Moblin is an Intel-created open-source operating system for netbooks and, specifically, the kind of people who use them.
On a technical level this means Moblin is built for the Atom x86 chip found in many netbooks, while on a practical level it means Moblin is an Internet- and multimedia-focused operating system. Moblin is less about knocking-up spreadsheets on the move and more about twittering, updating your Facebook account, and watching movies on the go.
Fundamentally, Moblin is just another distribution of Linux (based on Fedora), although it’s one that benefits from some unique tweaks and a radical user-interface. However, traditional apps take a back seat, and some you might expect are missing (there’s no GIMP or OpenOffice.org, for example). Moblin is based on the familiar GNOME/GTK desktop, like distros such as Ubuntu, but this is largely invisible because of the UI improvements.
Any offline functionality tends to be geared around playing movies or music, so you can keep up with The Wire or Britney’s latest while out of range of a wifi base station.
Moblin is open source, and free of charge, so you can download and try it yourself. Like most of Intel’s mainstream processors, the Atom is essentially an x86 chip, so you should be able to run Moblin on any computer, or in a virtualised environment. However, it requires 3D graphics drivers so is far from optimal in VMware or VirtualBox, and is also optimised for low-resolution widescreen displays. Additionally, its hardware support is deliberately limited to what is usually found in netbook computers.
The first beta of Moblin v2.0 has just been released, and I decided to take a play with it.
The beta nature of this release is very evident and I got off to a bad start. The wifi card in my Dell Mini 9 wasn’t recognized, so I had to review the OS while tethered by a cable to my Internet router. Additionally, I had couldn’t sign into some of the online services, such as Twitter, because the Moblin sign-in software just didn’t work.
Perhaps the biggest bug that stopped me testing Moblin thoroughly was an inability to click in text fields within the browser. I was therefore unable to enter my username/password with online services, such as Gmail or Google Docs, and was unable to test the speed of the browser when accessing applications.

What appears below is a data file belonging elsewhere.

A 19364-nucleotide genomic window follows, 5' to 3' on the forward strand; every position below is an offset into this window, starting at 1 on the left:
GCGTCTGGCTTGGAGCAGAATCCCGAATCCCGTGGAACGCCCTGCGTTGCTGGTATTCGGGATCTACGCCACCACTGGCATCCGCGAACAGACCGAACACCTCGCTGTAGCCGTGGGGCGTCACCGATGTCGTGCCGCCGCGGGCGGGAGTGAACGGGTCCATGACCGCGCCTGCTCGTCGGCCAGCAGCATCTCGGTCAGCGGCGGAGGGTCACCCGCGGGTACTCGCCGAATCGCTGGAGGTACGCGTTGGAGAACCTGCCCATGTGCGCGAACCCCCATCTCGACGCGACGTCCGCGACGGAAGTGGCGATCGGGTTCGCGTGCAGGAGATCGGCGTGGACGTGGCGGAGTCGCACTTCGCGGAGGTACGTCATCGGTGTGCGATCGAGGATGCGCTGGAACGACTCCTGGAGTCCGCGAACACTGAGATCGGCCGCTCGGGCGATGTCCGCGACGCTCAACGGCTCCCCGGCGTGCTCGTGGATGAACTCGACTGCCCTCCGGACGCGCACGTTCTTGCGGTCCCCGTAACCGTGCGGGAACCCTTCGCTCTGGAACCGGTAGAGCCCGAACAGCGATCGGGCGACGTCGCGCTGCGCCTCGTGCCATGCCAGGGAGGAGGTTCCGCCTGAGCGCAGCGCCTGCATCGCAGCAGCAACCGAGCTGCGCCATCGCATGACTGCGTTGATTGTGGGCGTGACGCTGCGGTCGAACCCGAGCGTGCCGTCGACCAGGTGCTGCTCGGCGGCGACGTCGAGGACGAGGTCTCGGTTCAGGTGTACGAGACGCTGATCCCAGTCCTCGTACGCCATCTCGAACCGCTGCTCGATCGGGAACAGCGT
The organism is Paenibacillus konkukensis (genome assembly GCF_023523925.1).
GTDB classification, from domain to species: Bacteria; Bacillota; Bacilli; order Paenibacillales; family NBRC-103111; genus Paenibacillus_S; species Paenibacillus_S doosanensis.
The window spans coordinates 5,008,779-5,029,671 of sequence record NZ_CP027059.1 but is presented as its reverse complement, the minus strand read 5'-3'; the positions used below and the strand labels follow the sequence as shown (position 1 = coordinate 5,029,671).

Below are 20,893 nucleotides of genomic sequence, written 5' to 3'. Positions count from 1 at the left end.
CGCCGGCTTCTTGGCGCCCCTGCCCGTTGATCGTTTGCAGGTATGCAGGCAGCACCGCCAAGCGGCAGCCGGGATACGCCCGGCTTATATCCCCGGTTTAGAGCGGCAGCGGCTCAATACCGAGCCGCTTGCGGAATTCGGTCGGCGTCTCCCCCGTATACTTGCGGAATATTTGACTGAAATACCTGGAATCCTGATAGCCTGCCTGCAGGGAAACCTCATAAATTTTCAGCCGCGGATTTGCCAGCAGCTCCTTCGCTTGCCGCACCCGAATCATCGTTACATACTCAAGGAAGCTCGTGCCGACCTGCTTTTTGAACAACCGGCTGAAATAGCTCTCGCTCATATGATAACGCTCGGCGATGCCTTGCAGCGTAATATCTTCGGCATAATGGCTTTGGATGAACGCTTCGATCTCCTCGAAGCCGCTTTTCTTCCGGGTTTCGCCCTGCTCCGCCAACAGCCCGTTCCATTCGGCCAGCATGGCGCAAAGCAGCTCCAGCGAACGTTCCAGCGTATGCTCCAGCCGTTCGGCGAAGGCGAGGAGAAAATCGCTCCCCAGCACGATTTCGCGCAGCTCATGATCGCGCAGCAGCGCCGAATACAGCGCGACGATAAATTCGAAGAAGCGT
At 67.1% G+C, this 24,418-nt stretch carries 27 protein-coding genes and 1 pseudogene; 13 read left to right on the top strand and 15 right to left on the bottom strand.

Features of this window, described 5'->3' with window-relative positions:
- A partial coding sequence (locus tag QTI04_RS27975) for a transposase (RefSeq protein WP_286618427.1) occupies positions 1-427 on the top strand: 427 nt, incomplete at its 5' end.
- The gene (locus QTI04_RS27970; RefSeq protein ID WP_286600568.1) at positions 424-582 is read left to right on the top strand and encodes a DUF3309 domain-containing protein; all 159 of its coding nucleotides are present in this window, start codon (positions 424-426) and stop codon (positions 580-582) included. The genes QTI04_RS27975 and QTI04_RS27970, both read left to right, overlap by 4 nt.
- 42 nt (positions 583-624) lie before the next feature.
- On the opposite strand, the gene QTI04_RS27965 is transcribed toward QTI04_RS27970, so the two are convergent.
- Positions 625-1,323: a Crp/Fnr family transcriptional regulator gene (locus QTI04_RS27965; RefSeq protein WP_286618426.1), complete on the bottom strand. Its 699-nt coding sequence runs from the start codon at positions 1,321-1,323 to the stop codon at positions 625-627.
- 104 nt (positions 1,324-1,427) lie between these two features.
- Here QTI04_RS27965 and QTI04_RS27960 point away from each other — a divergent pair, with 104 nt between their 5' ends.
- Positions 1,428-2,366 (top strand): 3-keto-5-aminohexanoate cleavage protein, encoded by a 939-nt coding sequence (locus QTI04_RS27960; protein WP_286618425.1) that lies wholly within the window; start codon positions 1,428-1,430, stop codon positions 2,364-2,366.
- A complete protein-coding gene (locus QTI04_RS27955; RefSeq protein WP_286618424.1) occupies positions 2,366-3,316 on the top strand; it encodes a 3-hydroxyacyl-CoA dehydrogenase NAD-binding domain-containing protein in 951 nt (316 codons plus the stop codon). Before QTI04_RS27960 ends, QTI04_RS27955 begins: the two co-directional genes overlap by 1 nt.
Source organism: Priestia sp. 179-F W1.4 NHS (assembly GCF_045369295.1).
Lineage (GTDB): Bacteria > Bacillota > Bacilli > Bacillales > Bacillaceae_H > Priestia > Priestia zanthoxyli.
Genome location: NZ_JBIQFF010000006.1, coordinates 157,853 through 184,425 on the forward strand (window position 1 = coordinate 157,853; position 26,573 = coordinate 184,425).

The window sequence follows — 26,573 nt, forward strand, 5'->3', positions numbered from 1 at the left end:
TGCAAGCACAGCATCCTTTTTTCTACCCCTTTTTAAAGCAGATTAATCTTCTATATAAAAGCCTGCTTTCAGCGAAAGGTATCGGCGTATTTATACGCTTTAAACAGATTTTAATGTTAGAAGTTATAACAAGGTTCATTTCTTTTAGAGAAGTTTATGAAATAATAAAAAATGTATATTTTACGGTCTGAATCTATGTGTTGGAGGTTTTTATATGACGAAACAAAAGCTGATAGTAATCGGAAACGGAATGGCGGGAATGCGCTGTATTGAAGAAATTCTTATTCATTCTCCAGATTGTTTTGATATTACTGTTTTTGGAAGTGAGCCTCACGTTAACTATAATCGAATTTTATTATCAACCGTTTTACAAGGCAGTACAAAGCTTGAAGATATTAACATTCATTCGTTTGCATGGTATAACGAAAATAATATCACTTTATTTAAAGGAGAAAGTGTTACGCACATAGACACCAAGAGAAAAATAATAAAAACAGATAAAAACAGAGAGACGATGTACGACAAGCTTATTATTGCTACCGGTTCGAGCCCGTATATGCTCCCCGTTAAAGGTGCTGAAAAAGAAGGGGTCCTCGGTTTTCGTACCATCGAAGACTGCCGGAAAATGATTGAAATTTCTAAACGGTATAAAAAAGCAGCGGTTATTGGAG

These are severe bugs for a beta release, and render the OS effectively useless, even for those who don’t mind taking on the chin the occasional crash or loss of data.
Incidentally, and perhaps surprisingly, Moblin appears not to know that Google exists. You can setup Google Talk for chatting, but its browser suggests searching Yahoo! by default. Does anybody below the age of 50 still use Yahoo!?
It felt a little like the Moblin developers have backed the wrong horse here. I would have liked to have seen tie-ins with the likes of Gmail and Google Docs. Where’s Google Gears, so my data can be backed up locally?
Moblin includes an actual email client, seemingly based on Evolution, and I found this astonishing. If you’re still in the groove of downloading email to your computer in our modern age then you’re doing it wrong. If you’re downloading it to a portable computer designed to be a secondary computing device then you’ve definitely doing it wrong.
But perhaps I’m getting ahead of myself here. Let’s start with a description of how Moblin looks and feels.
Look and Feel
Put simply, Moblin looks and feels terrific. We’re talking Apple-like levels of attractiveness. Similarly, intuition is the name of the game with the user-interface, and it invites an Apple-like sensibility of following your nose to work out how things work.
Across the top of the screen is a range of icons representing various activities you can do. This is effectively a floating toolbar, because it disappears when you don’t need it. When the mouse runs over the toolbar, its icons jiggle about in a neat way, a feature provided by the Clutter OpenGL graphics and animation toolkit that underpins the whole OS. This gives everything a fun feel, and reminds you that this is not a business-oriented OS. Moblin is for things you want to do, not things you have to do.
Once you select an icon, its program window pop-out beneath the toolbar. The program window might fill just half of the screen, such as with the Status Update tool by which you can post to Twitter, or it might fill the entire screen, as with the browser.
The Web browser is a good example of the design philosophy and polish applied to Moblin. Click on the browser icon on the main toolbar, and a small panel folds out showing thumbnail previews of your favorite websites. Alternatively, you can type an address in the relevant field. Once this is done, the browser then takes over the entire window. Along the top of the screen is the address bar, along with a tab bar, but the rest of the screen contains nothing but the website.
Key to Moblin’s interface philosophy is the concept of zones. However, the term is used in two separate and distinct ways. The first usage is the ‘myzone’. This gets its own toolbar button and effectively provides an aggregated home page where, for want of a better way of saying it, you can see at a glance what’s happening in your online world. Recent twitters from your friends appear here, as do thumbnail previews of your favourite websites. Calendar and To Do reminders also appear at the left.